“So. He killed someone?” said Leta, abandoning all pretense now.
Fiearius breathed a short, wry laugh. “Not quite. Woulda been kinder to us all though if he did.”
Leta felt her heart clench.
“That’s terrible,” she said quietly, gripping her hand around her otherwise untouched glass. “And I suppose it’s too late for me to … ” To help the victim, she thought, trailing off uselessly. “Why do you keep him around if he doesn’t listen to you?” she asked, looking up at him. “Good gunhand or not. He seems very … ” Unsettled. Disturbed. Creepy.
“Fucked up?” Fiearius suggested through another laugh. “Yeah. I know. But who among us isn’t, really?” He smirked, and then muttered, “I dunno. There are times like these when I honestly think we’d be better off without him. And then there are times when his rifle’s the only thing between me and a hole in my head.” He spread his free hand helplessly and took another sip of his drink. “It’s hard to say. I haven’t yet had a good enough reason to sway either direction so…stay he does.”
“Even when he hurts innocent people?” said Leta at once. She did not find this answer particularly satisfying. “If I’m remembering the combat ring correctly, you’ve recently taken a stance against that.”
Fiearius grimaced and shook his head. “Innocent isn’t the word I’d use,” he amended. “Useful people. People I didn’t want hurt. But innocent? No. Not innocent.” He fell silent for a moment, swirling the remaining liquid in his glass absently. Finally, he went on, “But as un-useful as that is, he makes up for it in how many times he’s saved all our asses. Been more than a few firefights that would have gone the other way if it weren’t for him. He’s not disloyal exactly. He defends the ship, through and through, and defends it well. And with the amount of trouble we get into? Kinda need people like him around…”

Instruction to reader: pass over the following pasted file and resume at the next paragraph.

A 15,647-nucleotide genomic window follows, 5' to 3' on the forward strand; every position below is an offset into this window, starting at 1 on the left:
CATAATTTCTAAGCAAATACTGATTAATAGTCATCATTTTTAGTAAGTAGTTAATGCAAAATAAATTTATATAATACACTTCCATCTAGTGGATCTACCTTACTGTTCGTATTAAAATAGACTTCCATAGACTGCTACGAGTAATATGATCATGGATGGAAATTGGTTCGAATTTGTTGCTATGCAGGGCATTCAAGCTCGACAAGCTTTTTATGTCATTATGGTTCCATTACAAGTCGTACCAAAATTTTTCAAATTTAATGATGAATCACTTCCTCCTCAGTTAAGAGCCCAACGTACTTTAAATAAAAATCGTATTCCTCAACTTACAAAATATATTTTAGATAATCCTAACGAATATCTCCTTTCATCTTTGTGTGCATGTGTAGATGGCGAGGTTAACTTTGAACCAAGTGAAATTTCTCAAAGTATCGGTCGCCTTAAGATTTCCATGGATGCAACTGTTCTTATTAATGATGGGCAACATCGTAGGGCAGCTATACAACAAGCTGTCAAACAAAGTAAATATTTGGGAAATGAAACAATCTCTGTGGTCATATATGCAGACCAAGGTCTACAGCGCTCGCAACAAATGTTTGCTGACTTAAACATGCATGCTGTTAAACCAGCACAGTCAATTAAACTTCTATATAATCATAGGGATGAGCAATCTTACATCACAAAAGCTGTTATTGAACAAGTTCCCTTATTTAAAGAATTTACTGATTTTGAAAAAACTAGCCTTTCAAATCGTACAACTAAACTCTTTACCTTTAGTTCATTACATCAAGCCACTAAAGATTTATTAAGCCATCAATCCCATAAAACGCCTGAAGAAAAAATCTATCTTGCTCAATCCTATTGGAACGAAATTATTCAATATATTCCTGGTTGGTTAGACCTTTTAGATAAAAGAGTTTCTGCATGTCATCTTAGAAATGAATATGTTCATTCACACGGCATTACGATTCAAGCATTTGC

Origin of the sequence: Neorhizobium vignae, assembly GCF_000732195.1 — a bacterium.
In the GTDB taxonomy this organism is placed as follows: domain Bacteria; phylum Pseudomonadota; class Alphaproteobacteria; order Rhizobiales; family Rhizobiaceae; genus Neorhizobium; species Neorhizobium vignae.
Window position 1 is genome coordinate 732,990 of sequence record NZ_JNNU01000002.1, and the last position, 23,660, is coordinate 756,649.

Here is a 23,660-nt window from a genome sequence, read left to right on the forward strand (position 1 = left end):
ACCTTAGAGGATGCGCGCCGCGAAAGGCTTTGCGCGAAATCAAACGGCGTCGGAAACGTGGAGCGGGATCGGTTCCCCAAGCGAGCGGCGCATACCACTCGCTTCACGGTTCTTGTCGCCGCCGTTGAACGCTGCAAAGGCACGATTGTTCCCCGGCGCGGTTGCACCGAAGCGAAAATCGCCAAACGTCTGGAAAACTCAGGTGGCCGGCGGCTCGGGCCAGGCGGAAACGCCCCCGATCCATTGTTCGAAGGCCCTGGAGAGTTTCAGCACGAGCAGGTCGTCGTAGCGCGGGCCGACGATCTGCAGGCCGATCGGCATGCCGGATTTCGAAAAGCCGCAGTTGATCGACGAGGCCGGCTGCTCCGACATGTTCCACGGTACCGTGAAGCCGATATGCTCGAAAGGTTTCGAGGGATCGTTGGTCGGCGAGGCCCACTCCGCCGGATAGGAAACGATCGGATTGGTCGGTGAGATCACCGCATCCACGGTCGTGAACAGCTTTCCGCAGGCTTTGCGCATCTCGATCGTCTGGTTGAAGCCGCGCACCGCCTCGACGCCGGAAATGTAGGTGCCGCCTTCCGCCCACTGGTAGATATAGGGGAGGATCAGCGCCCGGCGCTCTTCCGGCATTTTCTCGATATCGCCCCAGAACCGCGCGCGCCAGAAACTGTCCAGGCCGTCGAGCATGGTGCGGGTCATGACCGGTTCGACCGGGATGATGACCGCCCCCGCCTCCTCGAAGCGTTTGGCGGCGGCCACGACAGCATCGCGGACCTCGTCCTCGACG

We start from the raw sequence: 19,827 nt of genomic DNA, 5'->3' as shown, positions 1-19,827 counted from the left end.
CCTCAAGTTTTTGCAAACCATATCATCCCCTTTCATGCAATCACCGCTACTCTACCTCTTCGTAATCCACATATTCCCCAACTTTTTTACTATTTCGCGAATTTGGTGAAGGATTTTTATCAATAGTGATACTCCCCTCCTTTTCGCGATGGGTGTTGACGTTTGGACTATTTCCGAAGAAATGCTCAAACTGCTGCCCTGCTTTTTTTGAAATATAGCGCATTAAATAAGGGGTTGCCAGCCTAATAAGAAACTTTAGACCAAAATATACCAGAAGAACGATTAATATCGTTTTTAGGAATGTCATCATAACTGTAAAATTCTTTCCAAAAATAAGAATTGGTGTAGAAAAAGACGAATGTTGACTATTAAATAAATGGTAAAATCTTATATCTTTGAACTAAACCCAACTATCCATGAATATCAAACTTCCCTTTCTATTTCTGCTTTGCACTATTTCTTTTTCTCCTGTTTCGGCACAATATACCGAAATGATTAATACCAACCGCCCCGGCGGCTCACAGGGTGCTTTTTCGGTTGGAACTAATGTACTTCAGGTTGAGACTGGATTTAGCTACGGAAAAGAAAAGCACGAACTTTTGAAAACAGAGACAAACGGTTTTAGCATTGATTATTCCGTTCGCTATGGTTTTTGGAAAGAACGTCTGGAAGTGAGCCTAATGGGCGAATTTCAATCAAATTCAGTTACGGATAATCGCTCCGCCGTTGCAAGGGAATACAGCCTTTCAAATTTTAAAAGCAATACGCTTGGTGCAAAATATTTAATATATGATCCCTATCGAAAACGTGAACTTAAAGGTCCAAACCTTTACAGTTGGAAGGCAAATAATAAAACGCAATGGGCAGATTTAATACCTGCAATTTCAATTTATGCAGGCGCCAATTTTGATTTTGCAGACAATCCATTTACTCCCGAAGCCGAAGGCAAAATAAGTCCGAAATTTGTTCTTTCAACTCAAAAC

Leta couldn’t say she agreed, though she was understanding now why Fiearius craved that strong drink. She hadn’t actually had any of her drink yet; in silence she tapped her fingers against the glass, until Fiearius broke the silence and asked, “So where’s your posse at tonight, huh?”
“Cyrus and Corra?” Leta asked, wondering if it was wise to inform Fiearius of what they were actually up to. Then again, he’d overhear something about it soon. Gossip spread on the ship like wildfire. Besides, she felt proud of Cyrus, so she said, “Actually. They’re out on a date right now.”
At once, Fiearius snorted a laugh into his drink. “On a date?” he repeated, lowering his glass to better survey her. “Suppose that’s your doing?”
“No, Cyrus asked her,” said Leta at once. And then she admitted, glancing to the side, “I may have encouraged things, yes … “
He was still shaking his head slowly, a knowing smirk on his face. “You have no idea what you’ve done, do you?”
“What’s that supposed to mean?” said Leta, unsure if she wanted to laugh or not.
“It means that in…” He glanced up at the clock across the room. “In an hour, maybe two, you’re gonna have two very upset individuals knocking on your door begging you to erase the last twelve hours of their lives.”
This time, Leta did laugh. “What?! Not a chance. They’re probably having a ball right now. The time of their lives.” Leta hoped very much this was true. “What — you think it’s a mistake?”
“I know it’s a mistake,” he laughed. “I’ll bet you my ship this ends badly.”
Leta squinted, pretending to consider the offer as she looked around the room.
“Well I would make an outstanding captain … Yeah, I’ll take that bet,” she said.
Smirking, she reached for drink for the first time, tilting it against his with an agreeable clink of glass.
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Of all the ways Cyrus had pictured the evening, this was not among them. His hopes of a classy romantic dinner had been squashed, but even then, he’d believed there would be some acceptable middle ground. A quiet cafe maybe or a nice relaxed diner somewhere by the docks. A place they could get a decent meal and have some decent conversation. A simple request really. Anything would have been better than the dark, crowded, noisy bar they’d wound up inside.